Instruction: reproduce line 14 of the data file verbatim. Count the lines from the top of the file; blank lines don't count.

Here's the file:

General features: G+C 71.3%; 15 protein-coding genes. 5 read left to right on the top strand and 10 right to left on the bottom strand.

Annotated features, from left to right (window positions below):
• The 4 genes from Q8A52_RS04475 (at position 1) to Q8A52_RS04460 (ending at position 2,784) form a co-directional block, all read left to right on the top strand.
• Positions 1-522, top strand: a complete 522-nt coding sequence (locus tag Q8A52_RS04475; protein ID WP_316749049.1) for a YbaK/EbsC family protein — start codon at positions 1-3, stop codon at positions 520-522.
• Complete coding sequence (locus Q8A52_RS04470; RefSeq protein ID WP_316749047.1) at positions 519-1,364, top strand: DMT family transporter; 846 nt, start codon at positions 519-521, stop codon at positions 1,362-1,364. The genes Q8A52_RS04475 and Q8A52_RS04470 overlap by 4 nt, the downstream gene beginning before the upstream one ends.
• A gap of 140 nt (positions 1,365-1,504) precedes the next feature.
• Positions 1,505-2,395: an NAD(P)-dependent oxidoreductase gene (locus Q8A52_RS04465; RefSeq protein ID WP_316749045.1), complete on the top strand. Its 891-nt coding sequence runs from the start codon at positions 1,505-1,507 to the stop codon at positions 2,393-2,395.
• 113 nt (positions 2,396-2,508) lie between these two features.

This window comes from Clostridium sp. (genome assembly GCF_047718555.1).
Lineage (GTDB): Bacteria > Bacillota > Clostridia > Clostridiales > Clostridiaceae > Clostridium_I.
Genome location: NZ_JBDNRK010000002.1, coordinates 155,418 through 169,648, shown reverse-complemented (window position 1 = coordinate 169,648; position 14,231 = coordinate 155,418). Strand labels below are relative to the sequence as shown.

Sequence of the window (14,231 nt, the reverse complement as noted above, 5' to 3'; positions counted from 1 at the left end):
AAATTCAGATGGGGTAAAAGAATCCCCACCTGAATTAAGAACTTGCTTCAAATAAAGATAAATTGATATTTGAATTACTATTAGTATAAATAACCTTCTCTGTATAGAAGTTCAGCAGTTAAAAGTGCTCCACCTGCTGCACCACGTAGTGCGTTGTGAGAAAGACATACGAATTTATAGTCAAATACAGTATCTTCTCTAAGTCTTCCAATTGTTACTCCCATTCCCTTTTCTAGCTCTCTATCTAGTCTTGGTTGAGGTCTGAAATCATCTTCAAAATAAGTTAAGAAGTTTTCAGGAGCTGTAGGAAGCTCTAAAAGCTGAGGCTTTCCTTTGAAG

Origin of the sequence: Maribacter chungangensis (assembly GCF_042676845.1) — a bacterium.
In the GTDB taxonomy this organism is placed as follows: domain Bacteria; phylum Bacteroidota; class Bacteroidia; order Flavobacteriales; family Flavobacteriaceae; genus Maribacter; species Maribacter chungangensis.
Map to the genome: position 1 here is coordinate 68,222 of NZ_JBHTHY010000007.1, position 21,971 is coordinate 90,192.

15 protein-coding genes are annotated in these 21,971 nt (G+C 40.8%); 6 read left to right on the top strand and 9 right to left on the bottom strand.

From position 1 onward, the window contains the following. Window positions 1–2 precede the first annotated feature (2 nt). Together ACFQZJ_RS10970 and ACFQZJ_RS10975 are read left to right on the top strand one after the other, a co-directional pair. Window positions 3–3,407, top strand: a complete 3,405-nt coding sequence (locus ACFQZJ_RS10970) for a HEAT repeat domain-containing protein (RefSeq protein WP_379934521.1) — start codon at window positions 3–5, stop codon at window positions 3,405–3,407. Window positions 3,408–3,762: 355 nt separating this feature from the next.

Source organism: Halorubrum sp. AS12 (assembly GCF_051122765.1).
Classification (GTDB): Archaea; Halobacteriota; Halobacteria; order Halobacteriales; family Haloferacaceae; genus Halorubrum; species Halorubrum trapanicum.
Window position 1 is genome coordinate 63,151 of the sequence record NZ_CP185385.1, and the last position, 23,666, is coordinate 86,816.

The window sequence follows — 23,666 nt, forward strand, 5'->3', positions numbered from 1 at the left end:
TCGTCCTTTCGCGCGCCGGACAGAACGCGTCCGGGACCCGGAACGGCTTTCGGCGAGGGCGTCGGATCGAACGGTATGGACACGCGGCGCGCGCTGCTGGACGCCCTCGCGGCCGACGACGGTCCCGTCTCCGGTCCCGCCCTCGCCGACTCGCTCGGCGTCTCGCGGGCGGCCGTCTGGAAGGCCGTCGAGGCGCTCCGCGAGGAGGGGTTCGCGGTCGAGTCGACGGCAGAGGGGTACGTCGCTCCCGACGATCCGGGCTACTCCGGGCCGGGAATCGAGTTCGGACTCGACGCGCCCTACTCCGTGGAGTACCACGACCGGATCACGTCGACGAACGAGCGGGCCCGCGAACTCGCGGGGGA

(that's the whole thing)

Origin of the sequence: Maribacter chungangensis (assembly GCF_042676845.1) — a bacterium.